Pollution levels in Delhi rose on Sunday leading to a dip in air quality with monitoring agencies forecasting a further spike over the next few days. The Air Quality Index (AQI), calculated by the Central Pollution Control Board (CPCB), was 352 on a scale of 500. A score between 301 and 400 is considered ‘very poor’, which can trigger respiratory illness on prolonged exposure.
Yesterday’s AQI was 322. Scientists attributed the rise in pollution to a fall in wind speed and increased moisture in the air. The volume of particulate matter (PM), the dominant pollutants in Delhi’s air, rose through the day.
SAFAR, an agency under the Ministry of Earth Sciences, readings had PM2.5 at 194 and PM10 at 309 micrograms per cubic metre (ug/m3). When levels of PM2.5 go above 300 ug/m3 and PM10 breach 500 ug/m3, pollution is considered as ‘severe plus’ or emergency. The corresponding 24-hour safe limits of these ultrafine particulates are 60 and 100.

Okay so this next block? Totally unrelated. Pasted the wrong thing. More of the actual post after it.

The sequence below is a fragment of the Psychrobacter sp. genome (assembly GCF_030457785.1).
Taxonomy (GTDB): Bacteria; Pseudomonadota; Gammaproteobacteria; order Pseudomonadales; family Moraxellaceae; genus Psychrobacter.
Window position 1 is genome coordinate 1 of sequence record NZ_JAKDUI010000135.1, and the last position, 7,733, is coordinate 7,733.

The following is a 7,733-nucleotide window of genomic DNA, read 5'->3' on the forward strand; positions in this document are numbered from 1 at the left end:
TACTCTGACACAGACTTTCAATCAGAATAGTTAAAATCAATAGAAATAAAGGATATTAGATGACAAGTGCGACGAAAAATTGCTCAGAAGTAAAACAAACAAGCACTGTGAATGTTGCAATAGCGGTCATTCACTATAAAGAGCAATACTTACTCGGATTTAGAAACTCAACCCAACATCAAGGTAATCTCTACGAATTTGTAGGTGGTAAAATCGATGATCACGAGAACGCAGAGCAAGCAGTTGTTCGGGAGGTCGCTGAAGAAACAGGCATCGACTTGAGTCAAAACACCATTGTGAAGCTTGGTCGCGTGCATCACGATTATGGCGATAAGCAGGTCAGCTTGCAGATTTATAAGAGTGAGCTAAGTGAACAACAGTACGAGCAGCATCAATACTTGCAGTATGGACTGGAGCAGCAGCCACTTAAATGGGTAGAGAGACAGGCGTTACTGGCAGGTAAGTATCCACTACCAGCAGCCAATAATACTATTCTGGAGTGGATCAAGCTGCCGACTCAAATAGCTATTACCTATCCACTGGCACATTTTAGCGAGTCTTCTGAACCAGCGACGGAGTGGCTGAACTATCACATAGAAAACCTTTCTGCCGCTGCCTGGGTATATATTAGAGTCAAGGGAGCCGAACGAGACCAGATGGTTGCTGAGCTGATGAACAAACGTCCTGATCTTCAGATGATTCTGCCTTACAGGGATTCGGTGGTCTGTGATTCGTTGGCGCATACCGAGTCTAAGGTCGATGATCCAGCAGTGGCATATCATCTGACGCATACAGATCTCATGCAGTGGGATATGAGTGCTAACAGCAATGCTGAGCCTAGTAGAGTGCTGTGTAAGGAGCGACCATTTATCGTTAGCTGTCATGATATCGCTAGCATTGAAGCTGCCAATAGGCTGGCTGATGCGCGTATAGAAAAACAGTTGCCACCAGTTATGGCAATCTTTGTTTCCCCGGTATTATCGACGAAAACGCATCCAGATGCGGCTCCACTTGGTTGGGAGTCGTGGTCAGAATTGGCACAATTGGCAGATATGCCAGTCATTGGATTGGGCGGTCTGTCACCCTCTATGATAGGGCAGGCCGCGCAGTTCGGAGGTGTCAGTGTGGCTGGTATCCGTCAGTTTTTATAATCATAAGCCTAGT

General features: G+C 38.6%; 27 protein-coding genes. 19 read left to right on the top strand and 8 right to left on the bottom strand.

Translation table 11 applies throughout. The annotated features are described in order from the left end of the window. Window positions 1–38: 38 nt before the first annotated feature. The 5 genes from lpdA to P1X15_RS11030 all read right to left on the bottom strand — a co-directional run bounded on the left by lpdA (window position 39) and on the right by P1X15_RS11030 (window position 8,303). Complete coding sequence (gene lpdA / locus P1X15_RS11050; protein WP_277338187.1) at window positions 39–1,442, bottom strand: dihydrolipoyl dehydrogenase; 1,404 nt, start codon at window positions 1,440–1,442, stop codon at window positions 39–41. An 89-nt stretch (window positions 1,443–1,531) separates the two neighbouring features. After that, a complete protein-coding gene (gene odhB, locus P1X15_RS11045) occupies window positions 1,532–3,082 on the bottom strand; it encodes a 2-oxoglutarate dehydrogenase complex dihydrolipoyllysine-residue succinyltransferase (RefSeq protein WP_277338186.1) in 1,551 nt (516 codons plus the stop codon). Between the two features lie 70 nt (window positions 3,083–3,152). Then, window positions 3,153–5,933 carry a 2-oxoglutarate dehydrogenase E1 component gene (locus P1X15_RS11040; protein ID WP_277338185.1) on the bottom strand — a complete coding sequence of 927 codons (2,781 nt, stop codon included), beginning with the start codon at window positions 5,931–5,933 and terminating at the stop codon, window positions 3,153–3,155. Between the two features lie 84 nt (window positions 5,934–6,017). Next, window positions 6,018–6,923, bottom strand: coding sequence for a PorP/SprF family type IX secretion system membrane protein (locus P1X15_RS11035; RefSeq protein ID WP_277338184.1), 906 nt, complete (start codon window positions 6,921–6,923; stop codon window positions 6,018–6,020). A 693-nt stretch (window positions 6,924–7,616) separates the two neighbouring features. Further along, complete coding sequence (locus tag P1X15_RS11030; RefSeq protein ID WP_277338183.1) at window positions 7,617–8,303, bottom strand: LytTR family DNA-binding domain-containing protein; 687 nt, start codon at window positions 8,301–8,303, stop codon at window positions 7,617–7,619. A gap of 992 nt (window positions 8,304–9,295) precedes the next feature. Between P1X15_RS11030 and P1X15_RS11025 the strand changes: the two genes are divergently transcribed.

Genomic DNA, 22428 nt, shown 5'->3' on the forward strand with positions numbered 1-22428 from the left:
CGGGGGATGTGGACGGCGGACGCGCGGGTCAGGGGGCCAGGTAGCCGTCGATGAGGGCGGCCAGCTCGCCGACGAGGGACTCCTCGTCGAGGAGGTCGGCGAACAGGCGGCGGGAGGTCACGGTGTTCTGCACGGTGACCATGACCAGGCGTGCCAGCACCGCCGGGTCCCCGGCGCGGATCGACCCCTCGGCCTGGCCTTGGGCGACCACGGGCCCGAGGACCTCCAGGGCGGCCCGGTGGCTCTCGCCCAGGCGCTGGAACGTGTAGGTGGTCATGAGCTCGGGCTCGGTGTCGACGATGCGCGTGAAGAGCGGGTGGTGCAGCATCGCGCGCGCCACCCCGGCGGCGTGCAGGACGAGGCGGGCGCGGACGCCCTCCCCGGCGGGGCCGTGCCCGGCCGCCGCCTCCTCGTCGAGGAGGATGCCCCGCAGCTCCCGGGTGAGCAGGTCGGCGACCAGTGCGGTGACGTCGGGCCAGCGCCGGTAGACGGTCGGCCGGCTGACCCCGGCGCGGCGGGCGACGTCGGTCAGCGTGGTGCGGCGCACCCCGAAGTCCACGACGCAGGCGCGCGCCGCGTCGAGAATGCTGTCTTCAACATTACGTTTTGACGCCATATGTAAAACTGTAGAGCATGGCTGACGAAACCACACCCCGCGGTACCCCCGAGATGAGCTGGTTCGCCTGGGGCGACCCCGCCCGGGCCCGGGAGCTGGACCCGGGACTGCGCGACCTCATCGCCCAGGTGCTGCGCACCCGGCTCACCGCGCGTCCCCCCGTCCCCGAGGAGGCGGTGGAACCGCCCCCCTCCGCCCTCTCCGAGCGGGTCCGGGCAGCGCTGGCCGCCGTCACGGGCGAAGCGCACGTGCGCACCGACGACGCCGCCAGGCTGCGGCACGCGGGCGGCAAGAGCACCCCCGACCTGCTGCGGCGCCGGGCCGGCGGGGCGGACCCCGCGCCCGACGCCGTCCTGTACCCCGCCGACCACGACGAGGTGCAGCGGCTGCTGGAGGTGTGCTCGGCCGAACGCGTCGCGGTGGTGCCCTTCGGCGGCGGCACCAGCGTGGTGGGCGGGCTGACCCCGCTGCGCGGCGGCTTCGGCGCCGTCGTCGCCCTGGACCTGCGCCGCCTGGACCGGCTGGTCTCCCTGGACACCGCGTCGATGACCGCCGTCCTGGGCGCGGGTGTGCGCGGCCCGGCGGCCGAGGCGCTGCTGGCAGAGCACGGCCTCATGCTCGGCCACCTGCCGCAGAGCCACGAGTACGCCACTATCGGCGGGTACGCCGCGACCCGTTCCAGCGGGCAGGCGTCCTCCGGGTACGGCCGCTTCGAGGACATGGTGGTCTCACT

According to the CPCB’s air lab chief Dipankar Saha and SAFAR’s prediction, the concentration of particulate matter will gradually rise over the next few days. Saha said that falling wind speed, from yesterday’s 7 km/hour to 3 km/hour today, and rising moisture levels are behind the spike as in the absence of dispersion, local emissions are only leading to accumulation of pollutants.
During winters, as temperature drops, pollutants are trapped near the surface due to a slew of meteorological factors. Factors such as high wind speed and bright sunshine and mitigate its impact to some extent.
Earlier this month, on November 9, the AQI had turned 486 as PM levels breached the emergency limits. Authorities announced a set of sweeping measures such as closure of schools and ban on entry of trucks and construction activities to deal with the “health emergency”.